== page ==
Our September 1 Commuting Nightmare
I felt pretty smug heading into September 1. I love my apartment, so this was the first year in quite some time I didn’t have to move. And when I do eventually give up my studio of solitude, my lease ends on June 30, so I won’t need to deal with the throngs of students and other suckers on the September-August cycle.
But I forgot the Cardinal Rule of move-in day—it’s not just those who move that suffer. And I certainly suffered after I foolishly tried to commute from Somerville to Brookline via bus yesterday.
Even on the quietest of days, the 86 bus is seldom on schedule. Usually, it runs late. Occasionally, it shows up long before its scheduled arrival. To cover all my bases, I arrive at the bus stop 10 minutes early, and use the time to make phone calls or read a book.
Several buses that were out of service roared past me yesterday. A couple routes that didn’t get me across the river showed up. Twenty minutes after the 86 was scheduled to arrive at my stop, I called the MBTA customer service line and asked when I could expect a bus.
“They’re all delayed,” the agent told me. “They’re stuck in moving traffic.”
I asked if he could give me an estimate of how long it would be before a bus arrived, since I had to be somewhere at a certain time.
“Nope. The garage tells me that they’re all out. It’s not a mechanical problem or anything,” the agent explained.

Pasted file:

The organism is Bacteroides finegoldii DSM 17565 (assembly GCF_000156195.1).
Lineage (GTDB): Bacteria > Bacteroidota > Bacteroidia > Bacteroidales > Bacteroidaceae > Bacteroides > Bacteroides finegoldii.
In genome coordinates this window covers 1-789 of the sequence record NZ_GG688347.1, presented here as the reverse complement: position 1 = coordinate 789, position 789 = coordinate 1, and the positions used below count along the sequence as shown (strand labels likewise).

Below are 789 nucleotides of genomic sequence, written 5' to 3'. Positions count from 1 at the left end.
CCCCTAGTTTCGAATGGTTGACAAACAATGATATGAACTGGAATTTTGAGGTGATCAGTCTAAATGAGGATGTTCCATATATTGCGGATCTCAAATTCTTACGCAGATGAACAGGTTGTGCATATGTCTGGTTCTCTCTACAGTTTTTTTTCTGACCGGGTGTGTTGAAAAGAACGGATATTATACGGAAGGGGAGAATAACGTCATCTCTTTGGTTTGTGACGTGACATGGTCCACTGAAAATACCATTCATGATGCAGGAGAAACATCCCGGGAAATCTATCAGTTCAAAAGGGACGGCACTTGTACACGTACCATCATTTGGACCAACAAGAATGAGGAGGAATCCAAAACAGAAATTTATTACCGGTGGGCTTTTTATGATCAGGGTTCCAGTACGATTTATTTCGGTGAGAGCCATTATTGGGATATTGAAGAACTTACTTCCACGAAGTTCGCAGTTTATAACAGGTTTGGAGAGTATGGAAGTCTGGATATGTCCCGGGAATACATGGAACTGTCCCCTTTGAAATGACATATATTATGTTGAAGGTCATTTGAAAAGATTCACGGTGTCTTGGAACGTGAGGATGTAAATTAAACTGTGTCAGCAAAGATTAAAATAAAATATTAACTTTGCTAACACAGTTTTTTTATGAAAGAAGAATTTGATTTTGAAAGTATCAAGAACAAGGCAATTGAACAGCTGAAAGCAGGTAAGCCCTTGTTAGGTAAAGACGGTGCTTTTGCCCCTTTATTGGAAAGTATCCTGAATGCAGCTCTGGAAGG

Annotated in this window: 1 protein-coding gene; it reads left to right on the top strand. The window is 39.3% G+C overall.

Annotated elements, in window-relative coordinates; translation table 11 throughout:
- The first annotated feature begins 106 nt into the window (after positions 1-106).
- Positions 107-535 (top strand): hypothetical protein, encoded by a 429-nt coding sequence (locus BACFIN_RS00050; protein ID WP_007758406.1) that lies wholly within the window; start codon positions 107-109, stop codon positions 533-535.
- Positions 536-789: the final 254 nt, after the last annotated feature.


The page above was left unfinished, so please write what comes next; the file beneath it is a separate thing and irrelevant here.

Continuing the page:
Side note: I can’t wait for the GPS tracking system to be installed on the trains and buses, because this certainly would have been handy yesterday. I will personally send Dan Grabauskas the nicest fruit basket he’s ever seen to thank him for giving back to me the untold hours I spend waiting for trains and buses that never come.
After waiting another 10 minutes without a bus in sight, I hailed a cab. A hipster who was also waiting for the phantom bus was going to Allston, so we agreed to split the fare across the river. Traffic moved fairly easily until we got close to the corner of Comm. Ave. and Washington St. Since I was close to my destination, I paid the cab driver (who promptly made a U-turn and headed away from the mess) and surveyed the chaos around me.
There were frazzled parents driving cars with mattresses tied to the roof. Young women sat on couches, waiting for their parents to park the vehicle and help move their belongings. Trash cans were loaded with discarded pillows and window fans. I kept my distance from all the couches that lined the curb to avoid bringing bedbugs back to Somerville with me.
Even though I don’t live in a popular student neighborhood, I’m going to spend September 1, 2009 holed up in the apartment I love. And if for some reason I do have to leave, I’m taking the train.